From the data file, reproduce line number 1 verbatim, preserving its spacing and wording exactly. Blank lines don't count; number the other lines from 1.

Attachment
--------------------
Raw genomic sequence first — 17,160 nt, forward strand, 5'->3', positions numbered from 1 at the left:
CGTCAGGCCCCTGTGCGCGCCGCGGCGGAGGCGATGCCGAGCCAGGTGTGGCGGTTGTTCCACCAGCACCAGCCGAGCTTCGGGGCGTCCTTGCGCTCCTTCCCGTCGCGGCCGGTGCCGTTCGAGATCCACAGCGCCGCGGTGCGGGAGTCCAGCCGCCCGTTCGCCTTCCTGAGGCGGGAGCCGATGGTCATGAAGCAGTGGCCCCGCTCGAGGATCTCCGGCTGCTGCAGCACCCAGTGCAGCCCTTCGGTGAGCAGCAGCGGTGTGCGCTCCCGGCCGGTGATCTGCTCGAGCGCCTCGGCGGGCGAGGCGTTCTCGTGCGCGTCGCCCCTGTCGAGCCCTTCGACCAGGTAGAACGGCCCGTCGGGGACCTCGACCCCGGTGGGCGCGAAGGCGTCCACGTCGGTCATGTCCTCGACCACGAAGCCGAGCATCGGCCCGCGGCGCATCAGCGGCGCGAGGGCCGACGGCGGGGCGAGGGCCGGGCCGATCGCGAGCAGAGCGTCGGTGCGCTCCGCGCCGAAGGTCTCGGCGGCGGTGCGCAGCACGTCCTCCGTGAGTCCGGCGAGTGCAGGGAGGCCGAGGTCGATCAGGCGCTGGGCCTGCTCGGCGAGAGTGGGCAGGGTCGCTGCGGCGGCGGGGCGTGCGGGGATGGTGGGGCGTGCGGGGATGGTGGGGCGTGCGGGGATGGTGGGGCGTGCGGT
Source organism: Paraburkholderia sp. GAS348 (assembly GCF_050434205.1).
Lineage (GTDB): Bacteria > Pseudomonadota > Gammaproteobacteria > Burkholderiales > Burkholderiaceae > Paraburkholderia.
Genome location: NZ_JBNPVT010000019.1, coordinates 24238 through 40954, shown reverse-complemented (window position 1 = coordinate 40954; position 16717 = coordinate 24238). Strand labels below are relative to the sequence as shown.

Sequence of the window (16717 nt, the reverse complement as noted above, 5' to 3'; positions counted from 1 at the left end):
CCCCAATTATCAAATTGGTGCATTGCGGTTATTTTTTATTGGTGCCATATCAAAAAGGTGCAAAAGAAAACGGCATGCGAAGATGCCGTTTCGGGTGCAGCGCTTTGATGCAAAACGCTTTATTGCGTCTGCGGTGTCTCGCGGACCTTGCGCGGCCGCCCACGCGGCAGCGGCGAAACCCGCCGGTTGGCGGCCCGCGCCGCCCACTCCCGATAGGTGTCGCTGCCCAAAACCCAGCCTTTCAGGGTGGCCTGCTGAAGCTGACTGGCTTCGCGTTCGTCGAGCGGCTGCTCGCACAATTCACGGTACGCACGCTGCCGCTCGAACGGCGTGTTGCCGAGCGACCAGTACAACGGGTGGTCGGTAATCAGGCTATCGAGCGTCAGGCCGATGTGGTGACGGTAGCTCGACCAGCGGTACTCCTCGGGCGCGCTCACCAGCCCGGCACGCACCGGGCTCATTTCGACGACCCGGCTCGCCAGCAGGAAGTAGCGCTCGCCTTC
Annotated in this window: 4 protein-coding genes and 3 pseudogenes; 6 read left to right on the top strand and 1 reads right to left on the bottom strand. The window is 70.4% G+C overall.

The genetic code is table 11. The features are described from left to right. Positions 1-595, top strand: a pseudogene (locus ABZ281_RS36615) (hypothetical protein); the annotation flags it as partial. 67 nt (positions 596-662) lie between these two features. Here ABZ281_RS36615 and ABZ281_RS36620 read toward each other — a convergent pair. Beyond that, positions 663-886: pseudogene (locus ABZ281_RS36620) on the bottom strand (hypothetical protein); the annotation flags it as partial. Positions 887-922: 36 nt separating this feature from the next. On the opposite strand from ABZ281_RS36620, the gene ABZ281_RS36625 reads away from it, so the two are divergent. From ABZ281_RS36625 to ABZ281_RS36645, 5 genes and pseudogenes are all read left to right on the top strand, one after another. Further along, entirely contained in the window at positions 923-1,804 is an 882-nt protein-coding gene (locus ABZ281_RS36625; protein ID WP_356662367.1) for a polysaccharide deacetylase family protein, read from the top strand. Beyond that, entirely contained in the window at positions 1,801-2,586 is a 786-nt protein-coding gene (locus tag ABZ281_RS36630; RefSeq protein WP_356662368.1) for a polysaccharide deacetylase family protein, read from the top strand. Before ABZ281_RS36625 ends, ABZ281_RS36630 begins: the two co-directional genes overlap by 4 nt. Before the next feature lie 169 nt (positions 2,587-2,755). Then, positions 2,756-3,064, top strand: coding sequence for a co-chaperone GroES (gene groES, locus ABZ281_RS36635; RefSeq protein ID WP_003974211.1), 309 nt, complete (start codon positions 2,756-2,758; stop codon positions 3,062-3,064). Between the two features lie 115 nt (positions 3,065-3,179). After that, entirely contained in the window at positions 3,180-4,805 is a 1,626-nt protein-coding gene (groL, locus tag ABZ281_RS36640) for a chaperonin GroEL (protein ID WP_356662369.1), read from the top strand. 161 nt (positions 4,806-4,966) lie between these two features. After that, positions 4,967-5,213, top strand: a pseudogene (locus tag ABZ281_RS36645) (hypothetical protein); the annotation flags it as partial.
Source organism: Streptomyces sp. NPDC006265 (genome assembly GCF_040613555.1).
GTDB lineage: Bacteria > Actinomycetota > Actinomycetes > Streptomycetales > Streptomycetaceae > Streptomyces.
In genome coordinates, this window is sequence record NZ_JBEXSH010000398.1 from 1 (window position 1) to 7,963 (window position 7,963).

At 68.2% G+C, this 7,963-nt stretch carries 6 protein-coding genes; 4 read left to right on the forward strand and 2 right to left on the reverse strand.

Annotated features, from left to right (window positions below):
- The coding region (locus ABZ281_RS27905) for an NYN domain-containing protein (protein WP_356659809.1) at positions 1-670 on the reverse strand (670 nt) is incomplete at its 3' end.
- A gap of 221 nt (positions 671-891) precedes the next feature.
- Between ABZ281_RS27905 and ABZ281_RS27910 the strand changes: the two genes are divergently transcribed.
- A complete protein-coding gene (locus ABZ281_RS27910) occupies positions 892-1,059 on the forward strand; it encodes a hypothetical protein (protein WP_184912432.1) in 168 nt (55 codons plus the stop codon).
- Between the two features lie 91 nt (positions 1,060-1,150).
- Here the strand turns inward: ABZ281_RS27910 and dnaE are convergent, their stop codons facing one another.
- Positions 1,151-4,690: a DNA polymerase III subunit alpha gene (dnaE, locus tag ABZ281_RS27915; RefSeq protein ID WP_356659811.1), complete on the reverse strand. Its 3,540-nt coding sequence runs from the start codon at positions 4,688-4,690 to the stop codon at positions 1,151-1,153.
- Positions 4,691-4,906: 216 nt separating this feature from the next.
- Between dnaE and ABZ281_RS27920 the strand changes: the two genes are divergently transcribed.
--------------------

Raw genomic sequence first — 17,160 nt, forward strand, 5'->3', positions numbered from 1 at the left: